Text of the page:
We are singing Hamilton as we read today’s fantastic, deep-dive guest post from Scott Bayer, an English Language Arts (ELA) Instructional Specialist for grades 6-12 in Montgomery County, Maryland. He has taught high school English for 16 years and is passionate about creating meaningful learning experiences for students, teaching a more inclusive reading list, and developing student agency, voice, passion, and curiosity. You can find him on Twitter: @Lyricalswordz
Even though students have always written in my class, I’ve always known that they’ve needed to write more and in different ways. When I first started teaching, I was stuck in traditional modes—ones that I learned from my own experiences as a student in school: students wrote what I told them to write, and then I graded their work.
As my craft evolved, so did my classroom. I began to have kids write in various ways during class and for various purposes, but my methods were always somewhat wayward and unevenly implemented. My classes would go through periods of writing and writing instruction.
More recently, I passed out marble composition notebooks, and although I gained a lot of muscle transporting stacks of those things home and back every weekend, their use always faded, being replaced by something else deemed more worthy of instructional time. My desire for kids to write more was the correct impulse, I just had never quite figured out how to sew it into the fabric of our classroom.
But the following remained true: If I want my students to be thinkers, I must provide them opportunities to think. If I want them to be writers, I must provide them opportunities to write.
I was so inspired last summer by reading Writing with Mentors, by Allison Marchetti and Rebekah O’Dell. Their ideas about mentor texts are so clear and relevant and utilitarian and are not so much a strategy as a way of life.
So. Inspired, yes, but also overwhelmed.
I decided I needed to start small and adapt an idea that would work for me and my students. I wanted a strategy that would encourage risk-taking. I wanted a tool that would provide low-stakes writing opportunities. I wanted something that would let students develop their own voices. I found Notebook Time made these possibilities a reality, and in a way that could be implemented in my classroom right away.
Since I would have a 1:1 Chromebook classroom for the first time, I also considered how I would adapt this to the newly available technology. The Notebook Time experience detailed here is almost entirely digital, which has been a big risk for me, but the rewards have been immense. If you don’t have access to technology in your classroom, this experience can be replicated in your classroom—there’s just more printing involved!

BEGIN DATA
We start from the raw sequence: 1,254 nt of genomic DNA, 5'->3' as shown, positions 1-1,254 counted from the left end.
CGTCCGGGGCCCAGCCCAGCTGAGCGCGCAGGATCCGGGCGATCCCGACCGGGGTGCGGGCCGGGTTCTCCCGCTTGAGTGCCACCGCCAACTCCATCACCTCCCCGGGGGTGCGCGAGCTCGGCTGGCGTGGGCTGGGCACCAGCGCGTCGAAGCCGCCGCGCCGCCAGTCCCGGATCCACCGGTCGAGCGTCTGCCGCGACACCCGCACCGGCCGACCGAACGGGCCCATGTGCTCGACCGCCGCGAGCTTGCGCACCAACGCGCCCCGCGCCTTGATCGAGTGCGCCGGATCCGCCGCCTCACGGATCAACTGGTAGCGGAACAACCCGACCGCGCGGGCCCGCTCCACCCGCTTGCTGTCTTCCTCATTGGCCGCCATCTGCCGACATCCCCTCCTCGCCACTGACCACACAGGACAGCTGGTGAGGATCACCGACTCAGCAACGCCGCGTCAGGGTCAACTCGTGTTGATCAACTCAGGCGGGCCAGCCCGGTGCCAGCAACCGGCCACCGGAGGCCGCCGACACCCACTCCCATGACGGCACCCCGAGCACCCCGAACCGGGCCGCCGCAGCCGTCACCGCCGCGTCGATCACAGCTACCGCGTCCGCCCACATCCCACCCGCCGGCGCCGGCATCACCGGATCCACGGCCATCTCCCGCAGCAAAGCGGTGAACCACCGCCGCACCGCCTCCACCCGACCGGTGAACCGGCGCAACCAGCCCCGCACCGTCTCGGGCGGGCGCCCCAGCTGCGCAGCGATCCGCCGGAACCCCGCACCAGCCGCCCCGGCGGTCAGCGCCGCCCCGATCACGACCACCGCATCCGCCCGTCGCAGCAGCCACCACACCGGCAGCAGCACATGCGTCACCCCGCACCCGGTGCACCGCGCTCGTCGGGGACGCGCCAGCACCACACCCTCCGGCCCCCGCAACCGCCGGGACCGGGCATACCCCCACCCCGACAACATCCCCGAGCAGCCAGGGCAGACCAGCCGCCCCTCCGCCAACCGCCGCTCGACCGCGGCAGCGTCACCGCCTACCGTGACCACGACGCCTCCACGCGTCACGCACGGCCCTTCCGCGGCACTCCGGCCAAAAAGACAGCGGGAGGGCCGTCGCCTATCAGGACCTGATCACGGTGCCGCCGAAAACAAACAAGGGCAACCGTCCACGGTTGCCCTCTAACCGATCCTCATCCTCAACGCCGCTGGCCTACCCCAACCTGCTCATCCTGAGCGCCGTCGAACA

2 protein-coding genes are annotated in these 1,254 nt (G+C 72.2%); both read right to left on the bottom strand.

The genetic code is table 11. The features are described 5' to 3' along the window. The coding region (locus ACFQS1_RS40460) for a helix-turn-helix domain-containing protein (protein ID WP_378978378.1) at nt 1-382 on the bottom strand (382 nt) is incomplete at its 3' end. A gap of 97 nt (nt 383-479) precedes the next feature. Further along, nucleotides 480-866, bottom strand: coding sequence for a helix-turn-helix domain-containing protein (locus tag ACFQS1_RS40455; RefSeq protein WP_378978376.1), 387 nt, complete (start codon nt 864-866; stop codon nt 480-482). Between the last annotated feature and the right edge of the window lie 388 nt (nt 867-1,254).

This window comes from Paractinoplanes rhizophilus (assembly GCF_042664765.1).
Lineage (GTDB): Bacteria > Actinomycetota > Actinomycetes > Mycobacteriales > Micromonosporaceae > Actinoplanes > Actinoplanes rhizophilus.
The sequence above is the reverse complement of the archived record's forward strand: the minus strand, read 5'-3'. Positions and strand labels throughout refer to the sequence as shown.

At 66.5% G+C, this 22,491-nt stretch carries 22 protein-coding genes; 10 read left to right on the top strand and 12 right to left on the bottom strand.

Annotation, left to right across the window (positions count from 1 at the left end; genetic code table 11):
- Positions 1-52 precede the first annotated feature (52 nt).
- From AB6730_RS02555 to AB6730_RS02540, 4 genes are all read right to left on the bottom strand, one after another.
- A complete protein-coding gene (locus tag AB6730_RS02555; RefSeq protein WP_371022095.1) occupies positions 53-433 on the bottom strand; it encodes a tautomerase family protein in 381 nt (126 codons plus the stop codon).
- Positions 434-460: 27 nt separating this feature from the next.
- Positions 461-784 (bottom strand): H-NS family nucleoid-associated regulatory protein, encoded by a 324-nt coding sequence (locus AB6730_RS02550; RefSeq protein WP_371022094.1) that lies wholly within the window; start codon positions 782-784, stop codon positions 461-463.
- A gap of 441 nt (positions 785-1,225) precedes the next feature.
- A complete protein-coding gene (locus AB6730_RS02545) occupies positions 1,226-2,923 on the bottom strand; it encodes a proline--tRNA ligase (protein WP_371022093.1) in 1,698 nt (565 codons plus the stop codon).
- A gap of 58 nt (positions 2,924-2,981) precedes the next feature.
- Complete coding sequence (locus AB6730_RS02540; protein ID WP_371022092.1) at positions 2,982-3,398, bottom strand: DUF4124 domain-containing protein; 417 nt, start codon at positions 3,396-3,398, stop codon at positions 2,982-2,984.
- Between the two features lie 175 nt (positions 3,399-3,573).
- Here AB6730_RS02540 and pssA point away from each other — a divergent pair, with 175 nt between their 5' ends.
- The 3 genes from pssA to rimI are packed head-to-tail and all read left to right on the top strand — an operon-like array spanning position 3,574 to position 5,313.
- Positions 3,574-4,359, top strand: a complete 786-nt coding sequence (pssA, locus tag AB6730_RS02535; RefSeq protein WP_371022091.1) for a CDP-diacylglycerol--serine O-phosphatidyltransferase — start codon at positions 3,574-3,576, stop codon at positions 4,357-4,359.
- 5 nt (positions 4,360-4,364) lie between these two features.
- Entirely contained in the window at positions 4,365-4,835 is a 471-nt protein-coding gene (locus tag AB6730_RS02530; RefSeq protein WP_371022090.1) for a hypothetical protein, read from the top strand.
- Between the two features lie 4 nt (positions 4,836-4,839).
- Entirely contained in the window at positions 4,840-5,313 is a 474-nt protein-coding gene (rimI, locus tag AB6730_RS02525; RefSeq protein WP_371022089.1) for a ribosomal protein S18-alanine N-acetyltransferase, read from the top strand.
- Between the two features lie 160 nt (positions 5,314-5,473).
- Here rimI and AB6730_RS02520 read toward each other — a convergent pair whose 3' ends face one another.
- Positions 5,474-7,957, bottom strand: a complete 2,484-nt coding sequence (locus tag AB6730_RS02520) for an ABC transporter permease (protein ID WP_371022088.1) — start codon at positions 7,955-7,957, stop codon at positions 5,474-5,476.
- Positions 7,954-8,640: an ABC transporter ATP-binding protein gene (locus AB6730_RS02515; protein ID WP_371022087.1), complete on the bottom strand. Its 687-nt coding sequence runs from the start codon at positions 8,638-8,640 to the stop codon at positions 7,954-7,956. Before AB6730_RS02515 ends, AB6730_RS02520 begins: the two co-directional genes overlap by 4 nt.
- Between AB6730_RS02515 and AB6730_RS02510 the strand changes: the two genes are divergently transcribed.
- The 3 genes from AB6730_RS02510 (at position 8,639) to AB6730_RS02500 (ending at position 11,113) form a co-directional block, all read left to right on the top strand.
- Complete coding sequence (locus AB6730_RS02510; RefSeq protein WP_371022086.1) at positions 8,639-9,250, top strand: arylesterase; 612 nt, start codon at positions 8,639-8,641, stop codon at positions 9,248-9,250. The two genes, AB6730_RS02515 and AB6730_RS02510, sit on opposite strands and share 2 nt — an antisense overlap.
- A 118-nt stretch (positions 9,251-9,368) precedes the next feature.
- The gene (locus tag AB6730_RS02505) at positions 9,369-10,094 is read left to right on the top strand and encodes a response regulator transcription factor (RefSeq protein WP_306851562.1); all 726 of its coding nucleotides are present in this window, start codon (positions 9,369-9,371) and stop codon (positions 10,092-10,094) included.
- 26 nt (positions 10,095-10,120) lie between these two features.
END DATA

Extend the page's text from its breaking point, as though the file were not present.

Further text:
How Notebook Time Works in My Class
This year I teach on-level English 12 and Notebook Time functions like this in our classroom: the first three days of the week, my students have the first 10 minutes of class to complete a Notebook Time entry. On Thursday, we spend the 10 minutes learning about the art of writing or the craft of revising, focusing on a specific skill or idea or strategy. On Friday, students choose one of their three entries from the week, revise it, and submit it for a grade.
Each week I try to provide various types of texts. Because I limit Notebook Time to 10 minutes, I elected to avoid lengthy passages that students would need to read and interpret. I will use a few lines of prose, a stanza of poetry, or a verse from a song, but rarely more than that.
I also select from various images (photographs, paintings, drawings, cartoons), as well as charts, graphs, and statistics. I pull from a resource library of collected readings in my curriculum in which the texts are thematically linked to our units of study, but I also search the internet for anything relevant to students’ own lives. So three times each week, students are seeing a wide variety of cold texts, and then they can respond in writing however they want. In a broad sense, they may perform analytical, argumentative, or narrative writing.
We started Notebook Time in mid-september, with a presentation and a student handout adapted from Writing with Mentors.
All of this was to explain what we were doing and why we were doing it. It is really important for students to know not only what they are doing, but why they are doing it. Additionally, although a bit paradoxical, this type of freedom can be paralyzing for some students. I had to convince them that as the author of their work, they are in full control. For the remainder of that first week, we did some practice, and I wrote along with them to model some different types of responses.
Learning Writing and Revision Strategies
There are an endless number of things to talk about with regard to writing, so I try to have kids try a strategy for a few minutes and then talk about it for a few minutes. For instance, one day, I gave them a quote from Brent Staples about rewriting, and I merely had them discuss why rewriting is so important. Another day, we looked at Kelly Gallagher’s STAR Method and considered ways we could use it to revise our work.
Although we occasionally look at something as an entire class, I want them to maintain the same sense of choice, and I want what we learn to be germane to their own writing. So I have never, for example, taught a mini-lesson on run-on sentences. That might be new learning for some kids, but not all kids. But I did, one day, give them the option, based on feedback I’d given them, to choose whether they needed to learn more about run-ons, fragments, or “other” (which explored how to create more complex sentence structures) .